ANTI-INFECTIOUS MANAGEMENT: Earlier antimicrobial therapy provided the basis of anti-infective therapy for sepsis. Several recommendations were given by the Surviving Sepsis Campaign (SSC) regarding antimicrobial therapy of sepsis, all of which have recommendations of lower grade and low quality of evidence. After collecting at least two sets of blood cultures, it is necessary to administrate broad spectrum antimicrobial therapy (Fourrier et al., 1992). Time management plays a vital and crucial role for such patients because delay in antimicrobial therapy results in increase of mortality rate. According to SSC recommendations, the 1st dose of antibiotics should be applied within the first hour of sepsis diagnosis. However, there may be a significant rise in mortality rate when improper antimicrobial therapy is administrated; so it is necessary to apply the broad spectrum coverage (Mira et al., 1999).

Generally, broad-spectrum carbapenems (e.g., or doripenem, imipenem/cilastatin or meropenem) or extended-range penicillin/[beta]-lactamase inhibitor combination (e.g., ticarcillin/clavulanate or piperacillin/tazobactam) are the recommended drugs as first option. However, there may also be the choice of third-or higher-generation cephalosporins depending upon the patient condition (Rhodes et al., 2017). Patients having very high risks of mortalities i.e., septic shocks are recommended to receive a special therapy which may be avoided in cases of no shock sepsis. Proper antibiotics must be chosen as first choice when the combination of therapies are administrated (Marik Sibbald, 1993). However, it has been reported that several infections e.g., Aureus bacteremia, tuberculosis, invasive candida infections, endocarditis, demand longer time duration for antimicrobial therapy (Rhodes et al., 2017).

FLUID RESUSCITATION: Septic shock is generally accompanied by severe hypovolemia so fluid resuscitation is a very important element of hemodynamic stabilization. First choice is the recommendation of crystalloid solutions with initial intravenous fluids bolus of 30ml\kg. Hemodynamic parameters are monitored on regular basis until the patient status is improved by fluid administration (Rhodes et al., 2017). Patients with acute respiratory distress syndrome are recommended the conservative fluid administration. The balance saline or crystalloid solutions may be the equivalent choice as recommended by SSC. There are no clear recommendations demonstrating the preference of a specific crystalloid solution. However, some adverse effects e.g., renal dysfunctioning and hyperchloremic acidosis are associated with high sodium chloride load (Rochwerg et al., 2014).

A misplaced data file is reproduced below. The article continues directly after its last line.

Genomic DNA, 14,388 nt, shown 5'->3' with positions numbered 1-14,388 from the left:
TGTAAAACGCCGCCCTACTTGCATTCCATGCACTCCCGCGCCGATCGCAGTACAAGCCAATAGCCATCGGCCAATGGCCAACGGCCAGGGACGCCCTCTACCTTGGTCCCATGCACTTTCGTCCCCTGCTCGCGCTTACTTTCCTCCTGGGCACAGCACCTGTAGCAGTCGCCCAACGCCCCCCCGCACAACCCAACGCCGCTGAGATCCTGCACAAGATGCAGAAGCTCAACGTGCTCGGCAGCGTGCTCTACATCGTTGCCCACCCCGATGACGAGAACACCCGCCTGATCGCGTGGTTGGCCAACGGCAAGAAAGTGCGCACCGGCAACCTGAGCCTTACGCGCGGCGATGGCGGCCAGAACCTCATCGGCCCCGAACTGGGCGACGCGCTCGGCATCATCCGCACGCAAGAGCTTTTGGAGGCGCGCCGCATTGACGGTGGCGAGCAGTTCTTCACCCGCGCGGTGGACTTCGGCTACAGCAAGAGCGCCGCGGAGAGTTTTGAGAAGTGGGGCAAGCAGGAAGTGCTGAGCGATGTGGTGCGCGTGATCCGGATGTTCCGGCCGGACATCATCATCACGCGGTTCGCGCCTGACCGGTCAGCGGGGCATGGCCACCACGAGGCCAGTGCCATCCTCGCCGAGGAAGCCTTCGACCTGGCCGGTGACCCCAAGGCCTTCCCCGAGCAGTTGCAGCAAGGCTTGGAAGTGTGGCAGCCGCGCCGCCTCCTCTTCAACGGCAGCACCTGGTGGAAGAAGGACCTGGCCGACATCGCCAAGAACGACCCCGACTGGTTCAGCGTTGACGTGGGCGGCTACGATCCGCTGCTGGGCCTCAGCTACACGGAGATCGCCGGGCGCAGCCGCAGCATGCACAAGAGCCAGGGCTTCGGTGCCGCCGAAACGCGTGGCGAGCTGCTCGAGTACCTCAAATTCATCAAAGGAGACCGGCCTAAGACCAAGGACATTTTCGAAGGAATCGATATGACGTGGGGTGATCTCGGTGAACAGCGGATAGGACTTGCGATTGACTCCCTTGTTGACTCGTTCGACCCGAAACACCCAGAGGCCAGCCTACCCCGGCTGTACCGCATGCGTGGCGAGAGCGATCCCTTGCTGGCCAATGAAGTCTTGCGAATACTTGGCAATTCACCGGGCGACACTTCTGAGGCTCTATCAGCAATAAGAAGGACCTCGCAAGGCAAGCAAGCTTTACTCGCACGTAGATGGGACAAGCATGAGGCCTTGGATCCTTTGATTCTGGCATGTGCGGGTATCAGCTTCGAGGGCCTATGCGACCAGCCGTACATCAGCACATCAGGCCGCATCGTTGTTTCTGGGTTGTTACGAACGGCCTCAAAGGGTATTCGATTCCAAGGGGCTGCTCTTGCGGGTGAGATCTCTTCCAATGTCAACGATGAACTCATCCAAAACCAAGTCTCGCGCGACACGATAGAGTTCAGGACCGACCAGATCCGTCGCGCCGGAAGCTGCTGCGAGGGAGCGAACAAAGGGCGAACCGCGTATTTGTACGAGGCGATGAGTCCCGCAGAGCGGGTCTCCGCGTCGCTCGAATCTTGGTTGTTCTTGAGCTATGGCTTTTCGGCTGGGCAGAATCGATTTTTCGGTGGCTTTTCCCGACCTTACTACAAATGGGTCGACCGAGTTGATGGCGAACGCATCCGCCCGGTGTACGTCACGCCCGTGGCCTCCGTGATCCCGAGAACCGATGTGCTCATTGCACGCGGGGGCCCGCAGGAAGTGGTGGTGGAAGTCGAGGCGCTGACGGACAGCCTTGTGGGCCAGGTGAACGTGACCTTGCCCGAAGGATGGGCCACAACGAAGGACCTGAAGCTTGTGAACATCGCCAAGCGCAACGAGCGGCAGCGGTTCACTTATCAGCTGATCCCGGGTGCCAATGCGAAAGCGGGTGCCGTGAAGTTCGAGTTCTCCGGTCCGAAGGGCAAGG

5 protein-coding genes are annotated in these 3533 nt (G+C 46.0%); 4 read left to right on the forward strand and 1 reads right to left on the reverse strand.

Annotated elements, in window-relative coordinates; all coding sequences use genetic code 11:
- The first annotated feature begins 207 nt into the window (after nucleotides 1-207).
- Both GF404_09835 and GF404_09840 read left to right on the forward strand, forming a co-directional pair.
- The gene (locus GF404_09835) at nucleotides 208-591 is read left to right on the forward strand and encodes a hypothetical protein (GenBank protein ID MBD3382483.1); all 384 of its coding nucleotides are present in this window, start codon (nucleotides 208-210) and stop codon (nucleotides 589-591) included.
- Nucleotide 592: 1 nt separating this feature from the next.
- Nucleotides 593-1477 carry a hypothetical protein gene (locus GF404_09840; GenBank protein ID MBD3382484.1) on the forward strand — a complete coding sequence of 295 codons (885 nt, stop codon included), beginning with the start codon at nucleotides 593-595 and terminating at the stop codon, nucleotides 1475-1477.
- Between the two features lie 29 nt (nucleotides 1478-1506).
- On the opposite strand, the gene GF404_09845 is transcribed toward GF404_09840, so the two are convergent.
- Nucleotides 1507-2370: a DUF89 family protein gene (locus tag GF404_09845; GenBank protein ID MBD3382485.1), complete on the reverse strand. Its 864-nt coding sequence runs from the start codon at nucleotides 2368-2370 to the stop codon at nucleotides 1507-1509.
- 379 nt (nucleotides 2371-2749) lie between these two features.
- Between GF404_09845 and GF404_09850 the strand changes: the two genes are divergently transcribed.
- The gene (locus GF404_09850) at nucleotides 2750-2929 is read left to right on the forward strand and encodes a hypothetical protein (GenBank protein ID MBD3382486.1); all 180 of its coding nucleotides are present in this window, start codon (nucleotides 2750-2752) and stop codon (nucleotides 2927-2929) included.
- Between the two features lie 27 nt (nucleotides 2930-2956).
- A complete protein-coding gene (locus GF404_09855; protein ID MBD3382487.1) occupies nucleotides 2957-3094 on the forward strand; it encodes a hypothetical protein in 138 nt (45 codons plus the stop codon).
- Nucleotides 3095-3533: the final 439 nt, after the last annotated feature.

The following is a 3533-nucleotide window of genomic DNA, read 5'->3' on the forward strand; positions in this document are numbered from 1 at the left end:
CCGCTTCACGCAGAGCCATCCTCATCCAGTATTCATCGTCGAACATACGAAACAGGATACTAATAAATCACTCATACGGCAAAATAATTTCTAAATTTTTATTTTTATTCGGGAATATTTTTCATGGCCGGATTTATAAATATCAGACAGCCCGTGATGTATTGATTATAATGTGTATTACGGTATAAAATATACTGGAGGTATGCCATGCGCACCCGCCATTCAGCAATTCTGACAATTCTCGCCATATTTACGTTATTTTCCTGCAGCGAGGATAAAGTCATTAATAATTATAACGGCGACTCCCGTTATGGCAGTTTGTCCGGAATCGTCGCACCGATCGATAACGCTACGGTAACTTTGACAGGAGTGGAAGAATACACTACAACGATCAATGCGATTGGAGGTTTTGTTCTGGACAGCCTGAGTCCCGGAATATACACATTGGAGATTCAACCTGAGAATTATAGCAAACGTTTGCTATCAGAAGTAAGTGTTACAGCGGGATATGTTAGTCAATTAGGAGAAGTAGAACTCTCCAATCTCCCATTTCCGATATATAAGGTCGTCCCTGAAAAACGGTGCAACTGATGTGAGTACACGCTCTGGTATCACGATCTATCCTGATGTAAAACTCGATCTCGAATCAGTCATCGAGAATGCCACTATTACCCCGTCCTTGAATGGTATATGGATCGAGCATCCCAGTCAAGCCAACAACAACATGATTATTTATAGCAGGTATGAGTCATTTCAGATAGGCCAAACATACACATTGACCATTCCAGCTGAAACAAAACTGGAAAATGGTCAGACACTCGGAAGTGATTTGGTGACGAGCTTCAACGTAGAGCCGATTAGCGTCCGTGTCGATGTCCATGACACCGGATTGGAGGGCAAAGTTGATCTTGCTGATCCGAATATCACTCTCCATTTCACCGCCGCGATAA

VASOACTIVE MEDICATION: Sepsis is commonly accompanied by arterial hypotension which persists mostly after/during fluid resuscitation. In order to achieve the minimum of 65mmHg arterial blood pressure, the first choice vasopressor is norepinephrine. However, norepinephrine is replaced by dopamine as an alternative medication in some cases (Abraham et al., 2005).

PREVENTIONS: The risk of sepsis can be reduced by adopting some general precautionary approaches (Noone et al., 1974); these precautions are especially important for the older people and also for those who are at greater risk of infections. For potential infections like pneumonia and flu, vaccination may be advised by the doctor (Landry et al., 1997). Good hygiene practices such as hand washing and keeping the wounds and scrapes clean etc, are highly important in this regard (Michard et al., 2000). Always stay alert and get urgent medication in cases of any possible symptoms of sepsis (infection) such as disorientation, confusions, rapid breathing rash, rapid heart rate, fever chills etc. In neutropenic patients, the gram negative sepsis can be reduced by sterilizing gentamicin with nystatin and bowel aerobic flora with polymxin.

Patients can also be prevented from N-meningitides and S-pneumonia by immunization (Askanazi et al., 1980). Sulfamethoxazole-trimethoprim is used for children with leukemia (Michard et al., 2000). The burn patients should treated with sulfamylon or sulfadiazine prophylactically (Lorenz et al., 2002).

Conclusions: Sepsis is a life threatening disease but life is possible if proper treatment is administrated on time. However, about 60% of survivor experiences long term decline in cognitive and physical balance. Sepsis is majorly treated by antibiotics and intravenous (I.V.) fluids. During treatment, one can face body ache, difficulty in sleeping, hair loss, brittle nails, depression and poor concentrations. The symptoms of sepsis include shivering, chill fever, pale clammy skin, difficulty in breathing and low platelets count. It can also lead to failure of organs e.g., lungs, kidney, heart and liver. Sepsis can be diagnosed by different tests i.e., blood test, physical examination, CT scan and X-ray imaging etc. The risk of sepsis can be reduced by adopting some general precautionary approaches.

Major causes of sepsis include skin infection, urinary tract infection, dental or gums infection, respiratory illness, pneumonia (bacterial infection); blood stream infection and an increase in antibiotic resistance. People with diabetes, kidney failure or under treatment in intensive care unit (ICU) are easily infected. More than 60% sepsis prevails in adults aging greater than 65 years; children under age 5-12 are also at risk of infection.

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Author:B. Rukhsar, S. Hussain, A. Saddiqa, M. Riaz, M. Iqbal, K. Javaid, M. Amjad, A. Arbab, N. Nasir, S. A
Publication:Pakistan Journal of Science
Date:Sep 30, 2019